A number of local residents have lost their legal challenge over the approval of permission for a windfarm development in Co Cork.
The residents’ concerns included the environmental impact of the development and noise from the turbines.
They disputed An Bord Pleanála’s June 2016 permission for a six-turbine windfarm, a substation, underground cables and associated development in the town lands of Derragh, Rathgaskig, Lack Beg, at Ballingeary.
Following an earlier High Court decision, Framore Ltd, the developer, revised its planning application to relocate one of the turbines 50m away from its original proposed location in order to ensure all turbines were a minimum 500m away from all residences.
The application was also revised to provide for underground cabling between the site substation and the national electricity grid substation near Kilgarvan, Co Kerry.
The revisions were made to address earlier findings of the High Court concerning the board’s assessment of the development’s environmental impact.
In late 2014, the High Court quashed an earlier permission by the board to Framore after finding an environmental impact assessment (EIA) of the proposed development had to be considered as part of an overall assessment of how the turbines will be connected to the national power grid.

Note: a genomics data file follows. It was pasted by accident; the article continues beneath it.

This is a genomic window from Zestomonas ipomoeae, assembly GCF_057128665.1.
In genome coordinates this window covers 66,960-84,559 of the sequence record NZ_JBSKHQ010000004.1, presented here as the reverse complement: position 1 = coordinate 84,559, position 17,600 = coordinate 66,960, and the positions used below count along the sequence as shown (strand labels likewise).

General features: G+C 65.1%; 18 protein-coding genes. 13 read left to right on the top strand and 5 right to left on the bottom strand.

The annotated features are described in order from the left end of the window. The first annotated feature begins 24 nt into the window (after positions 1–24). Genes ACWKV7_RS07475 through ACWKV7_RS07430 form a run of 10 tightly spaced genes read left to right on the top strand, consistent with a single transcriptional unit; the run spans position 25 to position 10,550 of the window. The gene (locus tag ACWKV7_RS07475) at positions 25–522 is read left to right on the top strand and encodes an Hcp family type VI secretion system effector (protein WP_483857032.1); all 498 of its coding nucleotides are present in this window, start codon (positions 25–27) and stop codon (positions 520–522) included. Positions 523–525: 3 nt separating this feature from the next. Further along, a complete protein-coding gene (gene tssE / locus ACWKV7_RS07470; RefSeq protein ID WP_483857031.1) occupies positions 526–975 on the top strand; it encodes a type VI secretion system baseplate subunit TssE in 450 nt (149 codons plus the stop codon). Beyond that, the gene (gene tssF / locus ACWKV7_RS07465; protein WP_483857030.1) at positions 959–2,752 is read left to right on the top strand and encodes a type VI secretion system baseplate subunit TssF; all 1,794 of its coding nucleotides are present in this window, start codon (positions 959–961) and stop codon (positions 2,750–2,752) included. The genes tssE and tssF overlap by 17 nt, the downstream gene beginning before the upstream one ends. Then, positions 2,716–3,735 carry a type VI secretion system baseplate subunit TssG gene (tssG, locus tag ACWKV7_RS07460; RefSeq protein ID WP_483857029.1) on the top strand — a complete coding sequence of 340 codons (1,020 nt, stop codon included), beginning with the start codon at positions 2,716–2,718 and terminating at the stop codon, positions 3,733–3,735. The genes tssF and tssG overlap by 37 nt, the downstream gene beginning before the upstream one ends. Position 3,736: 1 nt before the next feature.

The court said an EIA of the 100m turbines could not be considered separately from the grid connection which could involve overhead or underground power lines.
Following the decision, the High Court later ruled that the board could reconsider a revised application from Framore for permission. The board did so and granted permission.
The families challenged that permission decision but, in a reserved judgment yesterday, Mr Justice Brian McGovern dismissed their case.
He found the board did what the previous High Court decision required it to do, “and did so properly”, and dismissed arguments the EIA carried out by the board was inadequate.
The board was required to ensure the cumulative effects of the proposed windfarm development and the connection to the national grid were assessed before granting permission for the proposed windfarm, the judge said.
That assessment was conducted with “complete, precise and definitive” findings and conclusions capable of removing “all reasonable scientific doubt” about the effect of the development on three European sites and, particularly, the effects of other windfarm projects and sources of drainage run off on the Gearagh Candidate Special Area of Conservation, he held.
The permission does not authorise the development of the grid connection between Cleanarth and Derragh windfarm sites, he also held.
The case was adjourned for two weeks to allow the judgment be considered.
Eamon Galligan, for the residents, said they will consider whether to seek leave to appeal.
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